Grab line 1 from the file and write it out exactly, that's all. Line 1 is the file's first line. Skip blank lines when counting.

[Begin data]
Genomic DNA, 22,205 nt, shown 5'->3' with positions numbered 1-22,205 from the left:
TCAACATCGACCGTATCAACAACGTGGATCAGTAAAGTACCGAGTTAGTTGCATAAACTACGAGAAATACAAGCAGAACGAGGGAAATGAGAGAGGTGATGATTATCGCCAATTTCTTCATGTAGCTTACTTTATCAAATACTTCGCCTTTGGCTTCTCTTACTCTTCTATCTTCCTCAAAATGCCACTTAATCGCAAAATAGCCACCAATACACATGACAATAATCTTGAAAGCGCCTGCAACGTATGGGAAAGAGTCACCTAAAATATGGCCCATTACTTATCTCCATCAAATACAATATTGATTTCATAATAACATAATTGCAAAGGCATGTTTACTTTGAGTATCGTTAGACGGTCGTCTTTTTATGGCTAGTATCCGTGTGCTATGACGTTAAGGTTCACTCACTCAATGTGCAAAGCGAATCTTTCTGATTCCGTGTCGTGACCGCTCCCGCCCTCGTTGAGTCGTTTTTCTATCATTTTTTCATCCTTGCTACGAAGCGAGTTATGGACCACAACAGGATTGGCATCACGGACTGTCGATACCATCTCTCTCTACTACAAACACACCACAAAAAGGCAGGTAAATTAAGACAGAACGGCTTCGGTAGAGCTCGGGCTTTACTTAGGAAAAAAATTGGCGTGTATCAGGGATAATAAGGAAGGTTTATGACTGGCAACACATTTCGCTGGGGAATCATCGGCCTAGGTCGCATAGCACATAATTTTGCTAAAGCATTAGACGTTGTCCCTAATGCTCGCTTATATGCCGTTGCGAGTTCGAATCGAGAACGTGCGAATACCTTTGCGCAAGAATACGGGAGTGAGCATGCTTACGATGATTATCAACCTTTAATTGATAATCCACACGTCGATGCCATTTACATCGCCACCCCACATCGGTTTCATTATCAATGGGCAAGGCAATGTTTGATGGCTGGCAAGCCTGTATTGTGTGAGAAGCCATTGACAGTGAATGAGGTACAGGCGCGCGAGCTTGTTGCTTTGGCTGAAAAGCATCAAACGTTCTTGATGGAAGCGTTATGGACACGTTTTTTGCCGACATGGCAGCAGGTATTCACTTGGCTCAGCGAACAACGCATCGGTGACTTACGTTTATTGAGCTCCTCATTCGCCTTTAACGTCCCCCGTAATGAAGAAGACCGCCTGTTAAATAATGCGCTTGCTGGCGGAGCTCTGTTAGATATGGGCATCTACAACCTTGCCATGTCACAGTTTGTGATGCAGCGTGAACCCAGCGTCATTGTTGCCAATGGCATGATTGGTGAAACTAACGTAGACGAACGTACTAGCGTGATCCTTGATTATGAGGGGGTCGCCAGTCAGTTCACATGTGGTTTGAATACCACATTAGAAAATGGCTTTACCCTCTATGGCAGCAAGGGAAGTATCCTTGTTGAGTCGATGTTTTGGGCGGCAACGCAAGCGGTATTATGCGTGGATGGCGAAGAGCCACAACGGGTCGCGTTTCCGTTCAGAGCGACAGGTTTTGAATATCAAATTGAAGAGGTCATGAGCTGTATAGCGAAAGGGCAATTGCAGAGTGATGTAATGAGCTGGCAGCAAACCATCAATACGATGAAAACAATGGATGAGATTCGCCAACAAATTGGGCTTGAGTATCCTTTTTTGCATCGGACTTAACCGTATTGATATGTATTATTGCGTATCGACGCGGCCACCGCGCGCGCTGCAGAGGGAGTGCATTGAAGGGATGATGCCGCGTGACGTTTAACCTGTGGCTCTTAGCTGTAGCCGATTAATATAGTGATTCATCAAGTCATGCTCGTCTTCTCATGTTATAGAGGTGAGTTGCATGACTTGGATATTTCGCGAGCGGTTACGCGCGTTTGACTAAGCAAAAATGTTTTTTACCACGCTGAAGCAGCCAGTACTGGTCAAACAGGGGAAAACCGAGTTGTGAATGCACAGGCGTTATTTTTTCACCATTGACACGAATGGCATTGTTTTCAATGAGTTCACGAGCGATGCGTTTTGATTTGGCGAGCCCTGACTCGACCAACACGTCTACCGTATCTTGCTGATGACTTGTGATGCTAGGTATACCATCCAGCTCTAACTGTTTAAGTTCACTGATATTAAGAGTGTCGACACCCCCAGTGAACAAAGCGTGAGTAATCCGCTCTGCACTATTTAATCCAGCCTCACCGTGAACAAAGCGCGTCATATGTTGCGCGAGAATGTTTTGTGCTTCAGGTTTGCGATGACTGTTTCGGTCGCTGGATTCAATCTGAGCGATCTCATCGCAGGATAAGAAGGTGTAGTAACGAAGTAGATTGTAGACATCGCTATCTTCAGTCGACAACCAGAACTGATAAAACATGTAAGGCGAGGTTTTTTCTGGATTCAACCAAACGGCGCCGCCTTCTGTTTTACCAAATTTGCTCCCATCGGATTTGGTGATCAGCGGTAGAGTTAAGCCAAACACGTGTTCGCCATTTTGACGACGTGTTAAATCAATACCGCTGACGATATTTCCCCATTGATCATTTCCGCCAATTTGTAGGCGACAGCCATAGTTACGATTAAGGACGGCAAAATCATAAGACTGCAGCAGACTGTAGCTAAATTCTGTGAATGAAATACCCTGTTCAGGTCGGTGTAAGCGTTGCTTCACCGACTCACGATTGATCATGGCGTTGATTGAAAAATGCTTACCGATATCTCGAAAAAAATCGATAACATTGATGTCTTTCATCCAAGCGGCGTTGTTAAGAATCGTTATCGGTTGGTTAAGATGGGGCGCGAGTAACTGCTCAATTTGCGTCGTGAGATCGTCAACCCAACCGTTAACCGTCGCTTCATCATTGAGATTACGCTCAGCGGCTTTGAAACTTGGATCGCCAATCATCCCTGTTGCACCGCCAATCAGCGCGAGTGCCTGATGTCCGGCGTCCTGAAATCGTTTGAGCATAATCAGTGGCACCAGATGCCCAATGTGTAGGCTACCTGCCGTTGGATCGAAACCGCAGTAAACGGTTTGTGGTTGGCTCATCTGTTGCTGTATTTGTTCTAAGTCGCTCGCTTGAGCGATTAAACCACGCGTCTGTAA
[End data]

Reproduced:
Genomic DNA, 22,205 nt, shown 5'->3' with positions numbered 1-22,205 from the left: